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The Theft of the Crown Jewels: Short Story Adaptation

This 1914 film was adapted into a short story for the Photoplay Magazine in December 1914. Kalem promoted this film heavily, using the million dollars in jewelry and $3,000 Lucile gown she wore as the selling points.

Photoplay Magazine, December 1914, p. 41-46

"The Theft of the Crown Jewels"

by Richard Dale
Illustrations from the Kalem Film, Featuring Alice Joyce

[Omitted: 3/4 Photo of Alice Joyce in her white Lucile gown with a dark sash, wearing many jewels. Caption: When the Prince Ran Away, the Princess Went After Him--but She Didn't Know It]

KING CONRAD, of Eltwich-Haldmandt, was angry. He was furious. His dignity had been flouted; his honor had been assailed. And he couldn't do a thing about it--except storm. He couldn't order out his army to punish those who had insulted him, because his army hadn't been paid, and would have refused to go. The King's credit was fairly good. He could still get uniforms and fine wines, and excellent cigars. But his army needed money, and, besides, even if the army had been willing to go to war, he couldn't have found the cash for the necessary incidental expense.

Perhaps, all this talk about his poverty may seem irrelevant. But it isn't The whole thing is a neatly rounded circle, and if you follow that you will come to the reason for his anger--among other things. Because his hyphenated country was poor (which, of course, was why he was poor) a marriage had been arranged. Not for the King! No. He had a wife already, who had money in her own right, and meant to keep it so. But for the King's daughter, the very beautiful (and she really was) Princess Zavia. She was his only child, and she was to marry the second son of the neighboring King Oscar of Murtavia.

It was a neat little plan. In return for the marriage King Oscar was to arrange a great loan for Eltwich-Haldmandt. And, in return for the loan, his second son was to get Zavia. And, through Zavia--Eltwich-Haldmandstadt. Because Zavia would be Queen when her father died, and her husband, if not king, would be pretty nearly king. At any rate, the move was one that would make Eltwich-Haldmandt wholly dependent upon Murtavia, which would annoy immensely two or three neighboring countries.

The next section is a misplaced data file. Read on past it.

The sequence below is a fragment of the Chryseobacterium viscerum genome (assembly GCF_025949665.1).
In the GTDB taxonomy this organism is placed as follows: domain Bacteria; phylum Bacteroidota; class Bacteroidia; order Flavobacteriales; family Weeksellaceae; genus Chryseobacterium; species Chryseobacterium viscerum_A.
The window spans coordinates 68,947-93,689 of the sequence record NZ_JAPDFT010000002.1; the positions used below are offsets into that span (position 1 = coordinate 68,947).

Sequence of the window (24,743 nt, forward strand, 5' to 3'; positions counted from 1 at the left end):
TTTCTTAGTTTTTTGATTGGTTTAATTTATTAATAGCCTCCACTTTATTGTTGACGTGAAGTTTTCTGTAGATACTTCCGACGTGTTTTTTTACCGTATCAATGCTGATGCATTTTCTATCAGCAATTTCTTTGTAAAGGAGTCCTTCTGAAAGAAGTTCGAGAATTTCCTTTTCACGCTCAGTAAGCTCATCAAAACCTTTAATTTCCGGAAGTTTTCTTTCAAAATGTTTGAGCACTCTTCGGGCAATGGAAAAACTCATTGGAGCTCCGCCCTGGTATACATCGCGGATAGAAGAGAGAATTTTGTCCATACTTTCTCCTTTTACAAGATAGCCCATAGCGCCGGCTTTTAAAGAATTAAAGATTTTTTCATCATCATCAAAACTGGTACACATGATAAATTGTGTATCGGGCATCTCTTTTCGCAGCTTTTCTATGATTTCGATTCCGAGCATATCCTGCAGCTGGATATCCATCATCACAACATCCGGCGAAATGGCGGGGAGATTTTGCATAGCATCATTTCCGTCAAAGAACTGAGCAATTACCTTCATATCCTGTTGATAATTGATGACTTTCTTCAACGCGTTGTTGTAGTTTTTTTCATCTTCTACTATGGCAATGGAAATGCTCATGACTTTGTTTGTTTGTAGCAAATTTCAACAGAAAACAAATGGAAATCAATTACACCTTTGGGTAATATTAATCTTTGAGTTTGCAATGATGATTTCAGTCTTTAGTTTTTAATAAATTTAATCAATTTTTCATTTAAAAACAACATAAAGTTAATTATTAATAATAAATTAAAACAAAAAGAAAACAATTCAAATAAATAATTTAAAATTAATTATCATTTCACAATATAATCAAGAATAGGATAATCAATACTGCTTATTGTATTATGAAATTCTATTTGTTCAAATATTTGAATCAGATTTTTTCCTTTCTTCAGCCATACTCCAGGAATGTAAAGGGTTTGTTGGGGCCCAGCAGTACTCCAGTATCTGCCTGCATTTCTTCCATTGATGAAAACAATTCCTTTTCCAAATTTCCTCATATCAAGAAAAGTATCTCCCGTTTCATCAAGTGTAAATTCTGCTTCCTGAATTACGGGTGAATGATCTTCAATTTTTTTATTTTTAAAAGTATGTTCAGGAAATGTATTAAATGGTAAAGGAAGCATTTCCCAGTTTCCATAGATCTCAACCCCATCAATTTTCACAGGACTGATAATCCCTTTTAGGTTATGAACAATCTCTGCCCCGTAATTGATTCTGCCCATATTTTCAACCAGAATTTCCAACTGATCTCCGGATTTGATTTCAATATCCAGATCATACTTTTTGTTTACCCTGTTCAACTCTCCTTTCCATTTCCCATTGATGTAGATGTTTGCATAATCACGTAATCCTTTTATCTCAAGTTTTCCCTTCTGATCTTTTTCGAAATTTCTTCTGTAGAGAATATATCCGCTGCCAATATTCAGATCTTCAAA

It was a neat plan. The one great obstacle that had threatened its successful execution had been Zavia herself. And she had been won over by her father's poverty and his pitiful plea. She had consented to marry Prince Sacholdt.

Well, the, you ask, if everything was so nicely arranged, why was King Conrad angry? Why--because Prince Sacholdt, the dolt, the imbecile, had suddenly taken the bit between his teeth and bolted! An ambassador had come to explain, regretfully. And in effect what the prince had said was that he'd be blessed if he would marry a princess, who might have wall eyes, for all he knew! Not he. He was going to pick out his own wife, and, if necessary he'd support her by singing in grand opera. The trouble was that he could have made good, too. He had a real voice, he could act, and he was good looking. And even a grand opera press agent would condescend to make copy of a royal baritone! As a matter of fact, explained the ambassador, humbly, the impresarios of the world were just as hot on the scent of the missing prince as were his father's secret service agents. And, as a result, King Oscar had felt obliged to submit, and to promise his son his regular allowance, because it would have broken his kingly heart to know that his son was singing in grand opera.

[Omitted: Photo of Joyce sleeping in bed, and a man standing nearby holding something. Caption: She Slept with One Eye Open and Saw Van Block Go through the Jewel Case]

And so-and so--King Conrad stormed. And Zavia--well, she wasn't as happy as she might have been, either.

"Beast!" she observed, of the recreant [sic?] prince. "As if I had wanted to marry him! If I could stand it, he could! Father--declare war right away, please. You must."